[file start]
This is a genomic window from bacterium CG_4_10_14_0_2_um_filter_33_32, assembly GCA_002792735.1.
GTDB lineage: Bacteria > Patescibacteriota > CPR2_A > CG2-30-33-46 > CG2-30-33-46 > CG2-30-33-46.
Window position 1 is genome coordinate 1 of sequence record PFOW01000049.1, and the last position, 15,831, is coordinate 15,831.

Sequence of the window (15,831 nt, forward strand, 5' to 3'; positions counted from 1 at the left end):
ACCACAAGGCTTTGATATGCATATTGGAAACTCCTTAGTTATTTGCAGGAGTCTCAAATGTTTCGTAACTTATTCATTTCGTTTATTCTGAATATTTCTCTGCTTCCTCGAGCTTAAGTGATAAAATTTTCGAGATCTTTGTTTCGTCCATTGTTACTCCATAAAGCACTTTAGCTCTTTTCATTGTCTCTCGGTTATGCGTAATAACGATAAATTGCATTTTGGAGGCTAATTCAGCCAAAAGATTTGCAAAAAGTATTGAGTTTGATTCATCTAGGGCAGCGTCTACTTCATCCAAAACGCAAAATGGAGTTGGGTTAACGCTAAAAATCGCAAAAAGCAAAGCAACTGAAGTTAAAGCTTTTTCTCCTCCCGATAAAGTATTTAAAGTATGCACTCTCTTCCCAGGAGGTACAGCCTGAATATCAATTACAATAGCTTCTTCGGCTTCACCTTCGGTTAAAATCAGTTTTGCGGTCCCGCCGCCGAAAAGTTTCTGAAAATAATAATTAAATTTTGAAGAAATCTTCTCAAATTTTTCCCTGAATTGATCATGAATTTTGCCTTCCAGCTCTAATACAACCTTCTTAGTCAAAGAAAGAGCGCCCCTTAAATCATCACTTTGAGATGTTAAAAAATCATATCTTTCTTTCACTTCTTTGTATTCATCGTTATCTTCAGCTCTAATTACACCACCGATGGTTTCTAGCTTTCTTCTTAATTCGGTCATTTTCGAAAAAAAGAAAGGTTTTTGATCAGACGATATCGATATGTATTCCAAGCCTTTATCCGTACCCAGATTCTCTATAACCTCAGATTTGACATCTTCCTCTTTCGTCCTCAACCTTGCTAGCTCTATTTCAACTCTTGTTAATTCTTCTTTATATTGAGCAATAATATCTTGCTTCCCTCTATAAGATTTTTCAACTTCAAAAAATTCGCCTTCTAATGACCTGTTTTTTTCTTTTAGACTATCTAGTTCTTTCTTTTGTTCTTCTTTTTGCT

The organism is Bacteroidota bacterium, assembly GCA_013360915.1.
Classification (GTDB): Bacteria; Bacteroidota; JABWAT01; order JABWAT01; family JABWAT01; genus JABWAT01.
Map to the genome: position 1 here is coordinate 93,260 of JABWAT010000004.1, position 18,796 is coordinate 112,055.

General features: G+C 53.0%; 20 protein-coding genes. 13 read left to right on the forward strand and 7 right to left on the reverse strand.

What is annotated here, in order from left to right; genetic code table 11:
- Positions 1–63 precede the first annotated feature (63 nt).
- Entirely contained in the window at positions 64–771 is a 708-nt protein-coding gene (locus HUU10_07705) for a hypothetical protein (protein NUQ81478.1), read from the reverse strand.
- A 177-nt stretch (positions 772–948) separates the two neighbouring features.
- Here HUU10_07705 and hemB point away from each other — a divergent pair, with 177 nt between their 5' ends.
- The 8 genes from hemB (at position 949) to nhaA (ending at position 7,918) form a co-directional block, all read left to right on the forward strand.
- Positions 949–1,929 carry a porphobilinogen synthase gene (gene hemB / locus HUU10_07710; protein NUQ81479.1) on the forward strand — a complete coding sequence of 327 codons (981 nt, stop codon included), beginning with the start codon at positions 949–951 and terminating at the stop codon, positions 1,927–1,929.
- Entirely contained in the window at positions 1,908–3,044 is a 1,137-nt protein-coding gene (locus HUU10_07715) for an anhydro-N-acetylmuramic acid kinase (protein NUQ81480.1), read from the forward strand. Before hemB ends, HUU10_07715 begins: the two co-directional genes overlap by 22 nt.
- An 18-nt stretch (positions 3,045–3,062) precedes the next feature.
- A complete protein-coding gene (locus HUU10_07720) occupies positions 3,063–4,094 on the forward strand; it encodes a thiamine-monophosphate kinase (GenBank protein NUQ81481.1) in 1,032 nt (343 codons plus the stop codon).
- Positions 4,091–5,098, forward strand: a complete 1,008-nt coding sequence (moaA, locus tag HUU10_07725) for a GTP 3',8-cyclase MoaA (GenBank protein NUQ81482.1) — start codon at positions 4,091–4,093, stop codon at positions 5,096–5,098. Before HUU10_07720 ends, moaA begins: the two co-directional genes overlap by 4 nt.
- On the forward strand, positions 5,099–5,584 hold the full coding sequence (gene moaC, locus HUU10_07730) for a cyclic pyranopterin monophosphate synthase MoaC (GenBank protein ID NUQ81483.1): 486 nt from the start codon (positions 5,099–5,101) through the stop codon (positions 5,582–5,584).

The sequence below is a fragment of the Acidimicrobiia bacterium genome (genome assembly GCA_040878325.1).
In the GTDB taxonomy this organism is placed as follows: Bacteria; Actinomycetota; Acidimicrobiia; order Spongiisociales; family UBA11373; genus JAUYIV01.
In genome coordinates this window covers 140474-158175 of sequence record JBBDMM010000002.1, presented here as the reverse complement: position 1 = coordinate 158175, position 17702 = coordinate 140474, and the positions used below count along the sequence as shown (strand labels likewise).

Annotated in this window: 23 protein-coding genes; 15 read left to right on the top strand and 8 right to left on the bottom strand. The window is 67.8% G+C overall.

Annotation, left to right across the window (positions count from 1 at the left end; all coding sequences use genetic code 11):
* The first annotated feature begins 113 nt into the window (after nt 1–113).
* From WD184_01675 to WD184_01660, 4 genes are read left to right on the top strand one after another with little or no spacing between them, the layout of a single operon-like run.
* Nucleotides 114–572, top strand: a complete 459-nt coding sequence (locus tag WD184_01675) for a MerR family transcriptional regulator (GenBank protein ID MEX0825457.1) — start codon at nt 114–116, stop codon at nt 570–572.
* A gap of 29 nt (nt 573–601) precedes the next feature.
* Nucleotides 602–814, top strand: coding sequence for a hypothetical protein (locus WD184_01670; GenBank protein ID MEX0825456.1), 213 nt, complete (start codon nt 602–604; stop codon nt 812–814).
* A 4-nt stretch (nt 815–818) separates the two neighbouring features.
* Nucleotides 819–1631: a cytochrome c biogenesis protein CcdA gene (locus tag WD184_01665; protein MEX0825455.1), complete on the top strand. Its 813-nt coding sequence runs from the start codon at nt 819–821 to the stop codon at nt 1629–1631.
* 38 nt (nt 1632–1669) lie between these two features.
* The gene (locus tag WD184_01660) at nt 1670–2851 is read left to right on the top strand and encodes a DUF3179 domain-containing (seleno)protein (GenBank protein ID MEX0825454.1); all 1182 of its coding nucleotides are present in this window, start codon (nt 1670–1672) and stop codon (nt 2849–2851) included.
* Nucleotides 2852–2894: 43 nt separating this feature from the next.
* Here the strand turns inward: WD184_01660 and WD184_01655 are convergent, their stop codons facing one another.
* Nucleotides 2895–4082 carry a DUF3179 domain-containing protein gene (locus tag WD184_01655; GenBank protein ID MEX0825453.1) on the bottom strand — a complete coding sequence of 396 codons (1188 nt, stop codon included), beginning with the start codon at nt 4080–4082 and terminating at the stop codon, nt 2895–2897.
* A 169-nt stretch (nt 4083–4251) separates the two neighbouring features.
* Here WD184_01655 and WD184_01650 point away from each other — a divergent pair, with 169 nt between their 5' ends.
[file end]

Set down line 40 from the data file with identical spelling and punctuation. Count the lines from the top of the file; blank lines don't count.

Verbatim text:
* Here WD184_01655 and WD184_01650 point away from each other — a divergent pair, with 169 nt between their 5' ends.